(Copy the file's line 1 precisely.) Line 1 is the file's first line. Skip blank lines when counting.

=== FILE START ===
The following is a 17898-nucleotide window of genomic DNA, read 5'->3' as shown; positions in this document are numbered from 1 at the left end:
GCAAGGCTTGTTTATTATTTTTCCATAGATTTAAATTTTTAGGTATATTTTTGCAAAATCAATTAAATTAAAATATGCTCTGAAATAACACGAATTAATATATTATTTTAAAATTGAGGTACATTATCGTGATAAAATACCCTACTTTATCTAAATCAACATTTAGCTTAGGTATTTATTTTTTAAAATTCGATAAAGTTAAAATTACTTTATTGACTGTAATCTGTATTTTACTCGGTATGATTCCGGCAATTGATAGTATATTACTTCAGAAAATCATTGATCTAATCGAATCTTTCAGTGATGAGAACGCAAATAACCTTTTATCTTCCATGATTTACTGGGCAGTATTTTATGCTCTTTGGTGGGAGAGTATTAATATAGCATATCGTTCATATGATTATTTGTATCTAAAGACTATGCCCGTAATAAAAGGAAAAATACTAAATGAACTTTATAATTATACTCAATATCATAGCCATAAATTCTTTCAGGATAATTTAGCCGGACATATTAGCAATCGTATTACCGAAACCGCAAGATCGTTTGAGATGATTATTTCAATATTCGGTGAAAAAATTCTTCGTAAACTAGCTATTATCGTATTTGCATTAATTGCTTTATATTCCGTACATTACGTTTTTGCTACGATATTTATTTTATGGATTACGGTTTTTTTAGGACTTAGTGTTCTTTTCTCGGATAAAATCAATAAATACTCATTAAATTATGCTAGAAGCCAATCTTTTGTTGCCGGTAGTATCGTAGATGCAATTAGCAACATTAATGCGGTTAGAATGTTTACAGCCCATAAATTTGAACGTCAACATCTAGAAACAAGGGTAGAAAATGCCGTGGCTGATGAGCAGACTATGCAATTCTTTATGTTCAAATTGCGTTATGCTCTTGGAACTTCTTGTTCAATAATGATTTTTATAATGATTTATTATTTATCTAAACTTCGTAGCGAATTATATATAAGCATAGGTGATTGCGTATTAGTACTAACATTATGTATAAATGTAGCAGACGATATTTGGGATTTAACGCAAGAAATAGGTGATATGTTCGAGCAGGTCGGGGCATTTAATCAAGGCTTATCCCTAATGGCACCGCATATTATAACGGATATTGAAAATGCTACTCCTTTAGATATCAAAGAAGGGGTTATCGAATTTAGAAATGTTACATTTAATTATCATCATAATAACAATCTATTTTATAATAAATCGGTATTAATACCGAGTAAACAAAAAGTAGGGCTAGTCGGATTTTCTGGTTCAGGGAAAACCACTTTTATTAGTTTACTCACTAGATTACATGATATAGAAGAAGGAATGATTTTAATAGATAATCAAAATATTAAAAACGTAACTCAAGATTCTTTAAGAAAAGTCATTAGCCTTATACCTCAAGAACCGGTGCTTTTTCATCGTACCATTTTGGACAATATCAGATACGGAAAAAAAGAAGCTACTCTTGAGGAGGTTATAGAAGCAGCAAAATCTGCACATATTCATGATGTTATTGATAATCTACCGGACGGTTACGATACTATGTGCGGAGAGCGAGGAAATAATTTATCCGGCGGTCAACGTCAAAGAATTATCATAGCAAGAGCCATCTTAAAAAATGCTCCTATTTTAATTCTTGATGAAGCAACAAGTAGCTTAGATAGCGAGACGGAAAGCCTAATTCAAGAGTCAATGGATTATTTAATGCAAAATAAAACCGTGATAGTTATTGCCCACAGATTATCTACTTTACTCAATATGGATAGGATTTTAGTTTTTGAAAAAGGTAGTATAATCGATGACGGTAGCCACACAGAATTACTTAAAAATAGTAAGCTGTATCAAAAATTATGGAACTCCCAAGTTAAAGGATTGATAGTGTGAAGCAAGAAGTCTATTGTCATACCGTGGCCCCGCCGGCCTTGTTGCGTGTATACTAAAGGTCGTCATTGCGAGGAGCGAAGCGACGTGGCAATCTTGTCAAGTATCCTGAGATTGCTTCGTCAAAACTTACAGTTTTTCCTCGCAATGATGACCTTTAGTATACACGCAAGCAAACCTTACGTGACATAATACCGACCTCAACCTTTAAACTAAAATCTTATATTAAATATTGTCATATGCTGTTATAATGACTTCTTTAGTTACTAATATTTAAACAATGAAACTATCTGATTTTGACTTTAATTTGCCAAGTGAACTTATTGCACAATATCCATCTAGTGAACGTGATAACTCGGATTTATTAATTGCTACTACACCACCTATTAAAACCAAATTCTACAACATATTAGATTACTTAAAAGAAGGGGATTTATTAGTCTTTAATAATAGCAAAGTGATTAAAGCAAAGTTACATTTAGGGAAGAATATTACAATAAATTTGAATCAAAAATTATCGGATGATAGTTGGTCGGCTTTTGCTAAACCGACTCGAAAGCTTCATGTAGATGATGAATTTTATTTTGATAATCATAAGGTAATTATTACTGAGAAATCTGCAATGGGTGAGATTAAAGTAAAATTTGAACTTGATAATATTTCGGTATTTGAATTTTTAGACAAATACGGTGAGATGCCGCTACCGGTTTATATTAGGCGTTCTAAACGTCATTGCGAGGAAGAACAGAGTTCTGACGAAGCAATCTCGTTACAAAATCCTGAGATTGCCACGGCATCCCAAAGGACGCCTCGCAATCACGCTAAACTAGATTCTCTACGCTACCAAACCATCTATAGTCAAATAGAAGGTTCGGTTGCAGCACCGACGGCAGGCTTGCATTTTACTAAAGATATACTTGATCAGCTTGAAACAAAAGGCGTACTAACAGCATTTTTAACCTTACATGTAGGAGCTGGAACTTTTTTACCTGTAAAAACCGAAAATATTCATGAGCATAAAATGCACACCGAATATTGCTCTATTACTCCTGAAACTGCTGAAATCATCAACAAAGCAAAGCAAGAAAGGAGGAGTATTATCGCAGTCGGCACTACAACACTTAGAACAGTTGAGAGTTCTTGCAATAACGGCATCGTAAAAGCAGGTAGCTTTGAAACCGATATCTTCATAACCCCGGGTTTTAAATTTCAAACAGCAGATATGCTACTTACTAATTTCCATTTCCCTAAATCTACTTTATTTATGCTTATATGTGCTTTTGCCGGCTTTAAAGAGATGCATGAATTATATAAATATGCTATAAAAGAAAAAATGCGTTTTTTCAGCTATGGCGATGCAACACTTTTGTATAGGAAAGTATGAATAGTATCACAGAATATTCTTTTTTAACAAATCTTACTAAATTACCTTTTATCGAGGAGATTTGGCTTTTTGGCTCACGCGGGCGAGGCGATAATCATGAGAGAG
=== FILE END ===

The following is a 17898-nucleotide window of genomic DNA, read 5'->3' as shown; positions in this document are numbered from 1 at the left end: